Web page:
“Smoking meth is putting more young people into hospital with bad heart failure, Kiwi cardiologists are warning.

            The effects are far worse than alcohol and they’re seeing patients in their mid-30s and 40s – especially Māori males from low socio-economic areas.

            Once these patients get out of hospital they tend to disappear, Middlemore Hospital’s Dr Jen-Li Looi​ said.

            “We find it very, very hard to get them engaged into our follow-up healthcare because they don’t turn up to clinic appointments, they don’t pick up their medication, but they continue to use P.”

            I was working in a different area of healthcare (and P wasn’t around then, anyway), but many of our patients were Maori. Failure to keep appointments or follow-up appointments was a persistent problem, as was failure to follow strategies aimed at preventing the incidence of disease.

            Pretty much all of the differential for Maori has to do with factors related to poverty; it has bugger-all to do with health services generally.

            The same is true in both justice and welfare. Both are a class issue, that is, class as defined by income.

            I’ve heard increasingly strident commentary from Maori – and some liberal pakeha – on the subject of racism and the consequential need for by-Maori for-Maori services, along with the return of the land which was stolen or confiscated.

            This commentary has disturbingly fascist undertones; I suspect that people either don’t realise the implications of what they’re hearing and seeing, or they don’t believe that brown-skinned people can be fascist. They need to go look at the recent history of a number of African polities which obtained their independence after WW2. That’ll disabuse them of the idea that non-white people can’t be fascist.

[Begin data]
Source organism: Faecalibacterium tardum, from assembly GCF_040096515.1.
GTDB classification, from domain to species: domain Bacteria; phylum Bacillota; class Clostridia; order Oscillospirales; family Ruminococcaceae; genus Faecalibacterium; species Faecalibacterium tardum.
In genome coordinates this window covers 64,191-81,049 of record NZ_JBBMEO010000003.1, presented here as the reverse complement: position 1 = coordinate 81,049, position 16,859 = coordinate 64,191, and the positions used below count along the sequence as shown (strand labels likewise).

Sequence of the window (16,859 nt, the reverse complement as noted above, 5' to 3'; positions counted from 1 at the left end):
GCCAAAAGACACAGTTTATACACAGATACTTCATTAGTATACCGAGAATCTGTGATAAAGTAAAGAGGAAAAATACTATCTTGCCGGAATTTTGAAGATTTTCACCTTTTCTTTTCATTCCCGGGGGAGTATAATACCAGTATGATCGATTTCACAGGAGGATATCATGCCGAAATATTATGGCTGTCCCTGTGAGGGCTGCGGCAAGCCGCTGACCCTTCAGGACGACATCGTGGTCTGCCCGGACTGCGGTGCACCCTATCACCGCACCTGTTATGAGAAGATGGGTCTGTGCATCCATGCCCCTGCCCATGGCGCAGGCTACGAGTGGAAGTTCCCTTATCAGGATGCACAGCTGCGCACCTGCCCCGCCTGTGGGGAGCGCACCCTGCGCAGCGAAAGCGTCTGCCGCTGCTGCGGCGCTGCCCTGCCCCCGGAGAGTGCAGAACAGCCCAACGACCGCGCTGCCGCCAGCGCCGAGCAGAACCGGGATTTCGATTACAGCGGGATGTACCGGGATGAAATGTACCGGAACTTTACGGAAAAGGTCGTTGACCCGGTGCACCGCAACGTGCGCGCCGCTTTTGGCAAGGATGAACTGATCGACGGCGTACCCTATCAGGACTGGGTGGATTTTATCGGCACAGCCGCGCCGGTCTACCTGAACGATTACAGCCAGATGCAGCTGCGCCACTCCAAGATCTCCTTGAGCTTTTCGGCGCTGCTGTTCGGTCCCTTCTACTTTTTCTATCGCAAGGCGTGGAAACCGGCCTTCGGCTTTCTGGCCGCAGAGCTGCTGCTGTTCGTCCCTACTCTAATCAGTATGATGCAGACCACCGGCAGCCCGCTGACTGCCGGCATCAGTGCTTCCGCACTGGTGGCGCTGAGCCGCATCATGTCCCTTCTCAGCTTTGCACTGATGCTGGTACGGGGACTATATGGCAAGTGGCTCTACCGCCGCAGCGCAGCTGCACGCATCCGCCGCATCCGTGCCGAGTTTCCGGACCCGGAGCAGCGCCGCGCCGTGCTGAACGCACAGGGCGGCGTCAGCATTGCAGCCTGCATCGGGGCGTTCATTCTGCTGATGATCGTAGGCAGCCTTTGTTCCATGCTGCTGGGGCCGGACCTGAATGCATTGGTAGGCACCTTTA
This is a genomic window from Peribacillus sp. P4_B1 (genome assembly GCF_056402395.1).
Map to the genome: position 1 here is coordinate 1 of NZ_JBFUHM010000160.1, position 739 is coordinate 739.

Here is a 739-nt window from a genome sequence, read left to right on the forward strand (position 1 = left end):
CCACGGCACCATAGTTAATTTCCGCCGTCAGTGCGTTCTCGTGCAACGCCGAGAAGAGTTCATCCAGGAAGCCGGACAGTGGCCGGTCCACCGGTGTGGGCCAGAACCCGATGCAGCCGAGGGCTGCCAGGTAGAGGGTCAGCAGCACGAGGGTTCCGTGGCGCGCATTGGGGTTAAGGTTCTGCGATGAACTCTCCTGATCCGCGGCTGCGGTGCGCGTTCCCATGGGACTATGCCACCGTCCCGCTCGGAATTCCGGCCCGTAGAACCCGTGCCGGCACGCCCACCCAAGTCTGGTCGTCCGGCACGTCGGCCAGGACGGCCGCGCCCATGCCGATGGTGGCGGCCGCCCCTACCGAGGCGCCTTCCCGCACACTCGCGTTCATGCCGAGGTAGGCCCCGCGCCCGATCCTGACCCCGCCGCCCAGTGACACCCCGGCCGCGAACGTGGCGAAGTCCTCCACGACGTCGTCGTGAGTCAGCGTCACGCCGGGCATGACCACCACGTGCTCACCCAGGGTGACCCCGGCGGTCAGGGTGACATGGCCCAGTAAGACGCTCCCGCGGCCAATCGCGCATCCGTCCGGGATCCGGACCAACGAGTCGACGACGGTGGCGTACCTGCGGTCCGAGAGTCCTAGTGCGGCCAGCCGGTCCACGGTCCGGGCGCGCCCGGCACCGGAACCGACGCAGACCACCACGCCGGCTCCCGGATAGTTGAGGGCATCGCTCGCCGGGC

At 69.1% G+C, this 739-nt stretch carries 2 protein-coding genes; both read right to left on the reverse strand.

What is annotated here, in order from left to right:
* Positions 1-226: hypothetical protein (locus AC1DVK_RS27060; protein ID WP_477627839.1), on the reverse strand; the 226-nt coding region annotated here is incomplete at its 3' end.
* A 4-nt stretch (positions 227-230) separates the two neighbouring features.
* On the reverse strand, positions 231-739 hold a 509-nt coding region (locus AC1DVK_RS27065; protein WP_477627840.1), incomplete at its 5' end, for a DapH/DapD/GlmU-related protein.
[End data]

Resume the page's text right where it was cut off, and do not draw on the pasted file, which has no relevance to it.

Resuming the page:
With regard to the situation here, see this:


            And this:


            And this:


            Many years ago, I was very critical of Elizabeth Rata’s views. In the current environment, I now see what she was getting at; I think that she’s right. We fail to take notice at our peril, I believe.

  4. “Also the history of our history – how contested it has been, the racial and wealth divides, the taking of the land, the destruction of whānau and whenua – are all topics that will need to be covered.”

    Let’s hope that the coverage is clear-eyed. I’m not particularly hopeful, if this is anything to go by:


    “”Cook never came into our rohe, he sailed by, and apparently cast his eye to the port and said, ‘oh, that’s Doubtless Bay.’ It’s a fiction for him to ‘re-visit’ us because he never came””

    That’s not how Doubtless Bay got its name.

    “”He was a barbarian. Wherever he went, like most people of the time of imperial expansion, there were murders, there were abductions, there were rapes, and just a lot of bad outcomes for the indigenous people.”

    So: history as name-calling, is that it? The commentator needs to be careful, chucking that epithet around. Cook was most certainly not a barbarian: to suggest that he was, is deeply offensive to many of us, of whose heritage he was an integral part. He was – by any definition – the apotheosis of a civilised man, clever, well-educated and a superb mariner.

    I’d add that, had it not been for Cook giving pigs (Captain Cookers, remember?), goats and chickens to the Maori – or had 18th century European explorers never arrived here, bringing the potato, cabbage and carrot – diminishing food resources would have brought about either a large-scale population crash, or even extinction of the Maori people. See this: